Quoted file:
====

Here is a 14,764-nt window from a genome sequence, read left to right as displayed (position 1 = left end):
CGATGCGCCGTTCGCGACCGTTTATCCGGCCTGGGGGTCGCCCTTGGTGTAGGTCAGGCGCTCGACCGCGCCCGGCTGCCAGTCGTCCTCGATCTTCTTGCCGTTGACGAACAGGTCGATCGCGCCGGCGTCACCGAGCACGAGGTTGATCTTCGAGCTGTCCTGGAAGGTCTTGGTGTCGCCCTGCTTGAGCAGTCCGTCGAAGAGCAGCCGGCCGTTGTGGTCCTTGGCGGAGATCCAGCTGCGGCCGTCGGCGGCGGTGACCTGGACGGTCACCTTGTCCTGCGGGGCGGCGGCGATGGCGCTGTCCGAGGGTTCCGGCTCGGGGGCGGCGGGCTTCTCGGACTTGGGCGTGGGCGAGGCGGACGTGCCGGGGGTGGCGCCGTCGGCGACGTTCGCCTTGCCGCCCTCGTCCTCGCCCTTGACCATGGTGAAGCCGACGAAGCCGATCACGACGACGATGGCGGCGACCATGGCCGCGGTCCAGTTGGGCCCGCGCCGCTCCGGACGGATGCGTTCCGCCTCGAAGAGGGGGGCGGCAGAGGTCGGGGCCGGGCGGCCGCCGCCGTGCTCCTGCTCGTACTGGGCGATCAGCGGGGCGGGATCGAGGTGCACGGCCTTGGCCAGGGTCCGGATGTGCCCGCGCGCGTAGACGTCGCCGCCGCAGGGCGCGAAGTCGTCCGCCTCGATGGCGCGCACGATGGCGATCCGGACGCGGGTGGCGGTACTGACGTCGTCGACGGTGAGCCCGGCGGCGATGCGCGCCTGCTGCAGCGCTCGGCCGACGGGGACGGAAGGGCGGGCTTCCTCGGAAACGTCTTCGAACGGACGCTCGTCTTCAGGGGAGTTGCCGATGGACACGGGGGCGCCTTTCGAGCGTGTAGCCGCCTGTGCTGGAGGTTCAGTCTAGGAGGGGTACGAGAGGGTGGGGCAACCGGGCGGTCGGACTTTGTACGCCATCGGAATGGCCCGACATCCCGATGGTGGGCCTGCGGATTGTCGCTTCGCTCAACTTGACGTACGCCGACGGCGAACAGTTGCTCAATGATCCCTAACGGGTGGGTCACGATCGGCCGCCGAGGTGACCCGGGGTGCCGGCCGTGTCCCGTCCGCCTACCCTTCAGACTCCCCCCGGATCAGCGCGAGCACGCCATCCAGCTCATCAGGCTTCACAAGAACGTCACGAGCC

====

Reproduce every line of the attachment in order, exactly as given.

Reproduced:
Here is a 14,764-nt window from a genome sequence, read left to right as displayed (position 1 = left end):
CGATGCGCCGTTCGCGACCGTTTATCCGGCCTGGGGGTCGCCCTTGGTGTAGGTCAGGCGCTCGACCGCGCCCGGCTGCCAGTCGTCCTCGATCTTCTTGCCGTTGACGAACAGGTCGATCGCGCCGGCGTCACCGAGCACGAGGTTGATCTTCGAGCTGTCCTGGAAGGTCTTGGTGTCGCCCTGCTTGAGCAGTCCGTCGAAGAGCAGCCGGCCGTTGTGGTCCTTGGCGGAGATCCAGCTGCGGCCGTCGGCGGCGGTGACCTGGACGGTCACCTTGTCCTGCGGGGCGGCGGCGATGGCGCTGTCCGAGGGTTCCGGCTCGGGGGCGGCGGGCTTCTCGGACTTGGGCGTGGGCGAGGCGGACGTGCCGGGGGTGGCGCCGTCGGCGACGTTCGCCTTGCCGCCCTCGTCCTCGCCCTTGACCATGGTGAAGCCGACGAAGCCGATCACGACGACGATGGCGGCGACCATGGCCGCGGTCCAGTTGGGCCCGCGCCGCTCCGGACGGATGCGTTCCGCCTCGAAGAGGGGGGCGGCAGAGGTCGGGGCCGGGCGGCCGCCGCCGTGCTCCTGCTCGTACTGGGCGATCAGCGGGGCGGGATCGAGGTGCACGGCCTTGGCCAGGGTCCGGATGTGCCCGCGCGCGTAGACGTCGCCGCCGCAGGGCGCGAAGTCGTCCGCCTCGATGGCGCGCACGATGGCGATCCGGACGCGGGTGGCGGTACTGACGTCGTCGACGGTGAGCCCGGCGGCGATGCGCGCCTGCTGCAGCGCTCGGCCGACGGGGACGGAAGGGCGGGCTTCCTCGGAAACGTCTTCGAACGGACGCTCGTCTTCAGGGGAGTTGCCGATGGACACGGGGGCGCCTTTCGAGCGTGTAGCCGCCTGTGCTGGAGGTTCAGTCTAGGAGGGGTACGAGAGGGTGGGGCAACCGGGCGGTCGGACTTTGTACGCCATCGGAATGGCCCGACATCCCGATGGTGGGCCTGCGGATTGTCGCTTCGCTCAACTTGACGTACGCCGACGGCGAACAGTTGCTCAATGATCCCTAACGGGTGGGTCACGATCGGCCGCCGAGGTGACCCGGGGTGCCGGCCGTGTCCCGTCCGCCTACCCTTCAGACTCCCCCCGGATCAGCGCGAGCACGCCATCCAGCTCATCAGGCTTCACAAGAACGTCACGAGCC